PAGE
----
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Beautiful high society type Doris Worthington is entertaining guests on her yacht in the Pacific when it hits a reef and sinks. She makes her way to an island with the help of singing sailor Stephen Jones. Her friend Edith, Uncle Hubert, and Princes Michael and Alexander make it to the same island but all prove to be useless in the art of survival. The sailor is the only one with the practical knowhow to survive but Doris and the others snub his leadership offer. That is until he starts a clam bake and wafts the fumes in their starving faces. The group gradually gives into his leadership, the only question now is if Doris will give into his charms. Written by
Gary Jackson <firstname.lastname@example.org>
This 30's Paramount film starts out on board the "Doris", luxury yacht belonging to heiress Doris Worthington (Carole Lombard). Along for the ride is her uncle Hubert (Leon Errol), Ray Milland and Jay Henry as two princes who stick together like glue and both want to marry Doris, and friend Edith (Ethel Merman) who says she'll take the prince Doris turns down. Bing Crosby plays singing sailor Stephen Jones who Doris has named caretaker of her pet bear. Aboard ship Doris pushes Stephen around - although not without him pushing back - until uncle Hubert's drunkenness causes the yacht to sink. Now the tides of inequality are turned and it's Stephen with his knowledge of survival skills - and common sense skills like cooking - that give him the upper hand over his five aristocratic companions when they all find themselves shipwrecked on a deserted island.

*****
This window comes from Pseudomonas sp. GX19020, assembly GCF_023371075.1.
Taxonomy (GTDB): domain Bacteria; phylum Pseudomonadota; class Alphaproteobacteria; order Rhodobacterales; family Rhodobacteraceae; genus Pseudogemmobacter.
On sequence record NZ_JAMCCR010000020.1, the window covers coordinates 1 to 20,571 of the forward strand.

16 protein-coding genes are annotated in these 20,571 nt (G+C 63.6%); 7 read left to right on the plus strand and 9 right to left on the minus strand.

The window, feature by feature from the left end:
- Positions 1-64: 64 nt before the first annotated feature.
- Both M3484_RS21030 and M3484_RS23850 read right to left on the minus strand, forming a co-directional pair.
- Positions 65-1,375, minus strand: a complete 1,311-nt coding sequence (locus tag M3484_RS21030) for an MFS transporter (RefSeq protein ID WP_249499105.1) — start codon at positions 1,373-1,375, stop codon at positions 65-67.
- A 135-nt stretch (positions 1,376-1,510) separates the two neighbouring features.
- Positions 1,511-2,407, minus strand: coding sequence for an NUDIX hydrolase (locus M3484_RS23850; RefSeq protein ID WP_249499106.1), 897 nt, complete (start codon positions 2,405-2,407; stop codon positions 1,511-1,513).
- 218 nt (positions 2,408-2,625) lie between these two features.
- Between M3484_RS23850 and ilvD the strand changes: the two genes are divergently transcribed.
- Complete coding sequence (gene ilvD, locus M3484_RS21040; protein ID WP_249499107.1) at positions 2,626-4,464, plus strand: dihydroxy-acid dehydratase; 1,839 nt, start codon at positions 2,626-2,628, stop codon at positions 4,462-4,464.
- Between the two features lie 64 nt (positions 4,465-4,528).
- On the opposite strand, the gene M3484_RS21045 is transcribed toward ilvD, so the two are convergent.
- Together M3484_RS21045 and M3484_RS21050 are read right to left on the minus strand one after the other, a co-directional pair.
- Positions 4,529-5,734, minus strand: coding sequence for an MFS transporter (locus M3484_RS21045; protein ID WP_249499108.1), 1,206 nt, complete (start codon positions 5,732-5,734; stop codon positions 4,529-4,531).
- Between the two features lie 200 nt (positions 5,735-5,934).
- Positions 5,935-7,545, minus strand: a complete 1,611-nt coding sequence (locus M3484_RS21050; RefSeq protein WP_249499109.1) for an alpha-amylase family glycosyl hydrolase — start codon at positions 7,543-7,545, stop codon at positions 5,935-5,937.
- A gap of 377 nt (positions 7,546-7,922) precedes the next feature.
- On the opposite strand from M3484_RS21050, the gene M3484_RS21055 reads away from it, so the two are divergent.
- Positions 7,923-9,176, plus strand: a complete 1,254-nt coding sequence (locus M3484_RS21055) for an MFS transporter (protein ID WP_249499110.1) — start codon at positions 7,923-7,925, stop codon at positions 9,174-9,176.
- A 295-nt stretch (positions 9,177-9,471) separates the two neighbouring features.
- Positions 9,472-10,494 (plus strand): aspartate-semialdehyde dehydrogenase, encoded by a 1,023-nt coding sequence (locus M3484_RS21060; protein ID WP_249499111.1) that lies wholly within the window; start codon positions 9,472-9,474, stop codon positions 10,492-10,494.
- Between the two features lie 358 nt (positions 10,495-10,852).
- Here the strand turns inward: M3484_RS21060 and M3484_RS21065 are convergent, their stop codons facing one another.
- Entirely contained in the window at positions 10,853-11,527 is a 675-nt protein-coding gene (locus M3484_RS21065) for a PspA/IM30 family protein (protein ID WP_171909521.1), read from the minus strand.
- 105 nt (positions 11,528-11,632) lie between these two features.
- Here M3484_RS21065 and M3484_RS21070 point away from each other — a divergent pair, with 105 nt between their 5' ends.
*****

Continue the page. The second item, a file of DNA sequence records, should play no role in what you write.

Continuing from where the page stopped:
This is when Bing was in the light and breezy musical comedy part of his film career, and the public ate this amusing escapist stuff up. Besides Bing's singing, Carole Lombard is beginning to hit her stride as a great comedienne, Ethel Merman sings a little but is mainly part of the comedy, and a very young Ray Milland manages to get upstaged by a wrestling bear.
So that the "stranded on a desert island" theme doesn't get tired, George Burns and Gracie Allen are on the island too playing two naturalists in search of wild beasts that can be studied with an amusing bit where Gracie shows George the wild animal trap she's invented.
Recommended as great light musical comedy fare from the 30's that, although it is technically precode, could have easily gotten past the censors had it been released even a year later.
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